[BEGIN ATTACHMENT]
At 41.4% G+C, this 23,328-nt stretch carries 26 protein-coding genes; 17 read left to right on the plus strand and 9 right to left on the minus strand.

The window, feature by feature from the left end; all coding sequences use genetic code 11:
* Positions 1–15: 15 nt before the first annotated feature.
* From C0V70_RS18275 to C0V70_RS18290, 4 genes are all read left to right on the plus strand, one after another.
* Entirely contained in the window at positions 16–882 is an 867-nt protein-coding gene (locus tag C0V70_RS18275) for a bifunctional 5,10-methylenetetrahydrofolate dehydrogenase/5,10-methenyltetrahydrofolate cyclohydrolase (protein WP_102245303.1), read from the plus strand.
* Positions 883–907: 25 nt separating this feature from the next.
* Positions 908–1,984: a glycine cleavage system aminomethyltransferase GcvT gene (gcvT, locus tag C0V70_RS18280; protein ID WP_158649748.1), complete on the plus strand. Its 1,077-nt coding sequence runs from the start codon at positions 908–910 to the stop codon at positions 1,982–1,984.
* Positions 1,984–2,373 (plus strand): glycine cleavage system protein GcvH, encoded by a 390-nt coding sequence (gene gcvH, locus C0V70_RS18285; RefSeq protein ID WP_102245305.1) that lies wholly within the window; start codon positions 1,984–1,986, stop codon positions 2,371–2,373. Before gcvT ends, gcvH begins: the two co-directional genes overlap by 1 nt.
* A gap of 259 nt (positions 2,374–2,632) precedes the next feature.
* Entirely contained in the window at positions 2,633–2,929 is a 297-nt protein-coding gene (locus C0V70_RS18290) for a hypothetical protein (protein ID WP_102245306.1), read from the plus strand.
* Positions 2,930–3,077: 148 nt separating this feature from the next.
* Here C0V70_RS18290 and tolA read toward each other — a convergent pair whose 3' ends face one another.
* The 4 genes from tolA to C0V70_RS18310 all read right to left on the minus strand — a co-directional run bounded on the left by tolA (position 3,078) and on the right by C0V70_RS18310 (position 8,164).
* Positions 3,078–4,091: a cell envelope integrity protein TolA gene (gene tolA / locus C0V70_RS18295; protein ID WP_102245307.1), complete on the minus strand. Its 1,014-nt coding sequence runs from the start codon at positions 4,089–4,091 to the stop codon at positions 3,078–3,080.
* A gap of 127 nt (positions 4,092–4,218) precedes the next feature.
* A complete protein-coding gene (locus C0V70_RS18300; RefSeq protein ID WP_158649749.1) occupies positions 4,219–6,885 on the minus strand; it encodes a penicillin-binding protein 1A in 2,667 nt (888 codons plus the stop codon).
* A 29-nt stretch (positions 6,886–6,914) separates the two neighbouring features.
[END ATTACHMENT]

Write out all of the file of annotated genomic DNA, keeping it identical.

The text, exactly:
At 41.4% G+C, this 23,328-nt stretch carries 26 protein-coding genes; 17 read left to right on the plus strand and 9 right to left on the minus strand.

The window, feature by feature from the left end; all coding sequences use genetic code 11:
* Positions 1–15: 15 nt before the first annotated feature.
* From C0V70_RS18275 to C0V70_RS18290, 4 genes are all read left to right on the plus strand, one after another.
* Entirely contained in the window at positions 16–882 is an 867-nt protein-coding gene (locus tag C0V70_RS18275) for a bifunctional 5,10-methylenetetrahydrofolate dehydrogenase/5,10-methenyltetrahydrofolate cyclohydrolase (protein WP_102245303.1), read from the plus strand.
* Positions 883–907: 25 nt separating this feature from the next.
* Positions 908–1,984: a glycine cleavage system aminomethyltransferase GcvT gene (gcvT, locus tag C0V70_RS18280; protein ID WP_158649748.1), complete on the plus strand. Its 1,077-nt coding sequence runs from the start codon at positions 908–910 to the stop codon at positions 1,982–1,984.
* Positions 1,984–2,373 (plus strand): glycine cleavage system protein GcvH, encoded by a 390-nt coding sequence (gene gcvH, locus C0V70_RS18285; RefSeq protein ID WP_102245305.1) that lies wholly within the window; start codon positions 1,984–1,986, stop codon positions 2,371–2,373. Before gcvT ends, gcvH begins: the two co-directional genes overlap by 1 nt.
* A gap of 259 nt (positions 2,374–2,632) precedes the next feature.
* Entirely contained in the window at positions 2,633–2,929 is a 297-nt protein-coding gene (locus C0V70_RS18290) for a hypothetical protein (protein ID WP_102245306.1), read from the plus strand.
* Positions 2,930–3,077: 148 nt separating this feature from the next.
* Here C0V70_RS18290 and tolA read toward each other — a convergent pair whose 3' ends face one another.
* The 4 genes from tolA to C0V70_RS18310 all read right to left on the minus strand — a co-directional run bounded on the left by tolA (position 3,078) and on the right by C0V70_RS18310 (position 8,164).
* Positions 3,078–4,091: a cell envelope integrity protein TolA gene (gene tolA / locus C0V70_RS18295; protein ID WP_102245307.1), complete on the minus strand. Its 1,014-nt coding sequence runs from the start codon at positions 4,089–4,091 to the stop codon at positions 3,078–3,080.
* A gap of 127 nt (positions 4,092–4,218) precedes the next feature.
* A complete protein-coding gene (locus C0V70_RS18300; RefSeq protein ID WP_158649749.1) occupies positions 4,219–6,885 on the minus strand; it encodes a penicillin-binding protein 1A in 2,667 nt (888 codons plus the stop codon).
* A 29-nt stretch (positions 6,886–6,914) separates the two neighbouring features.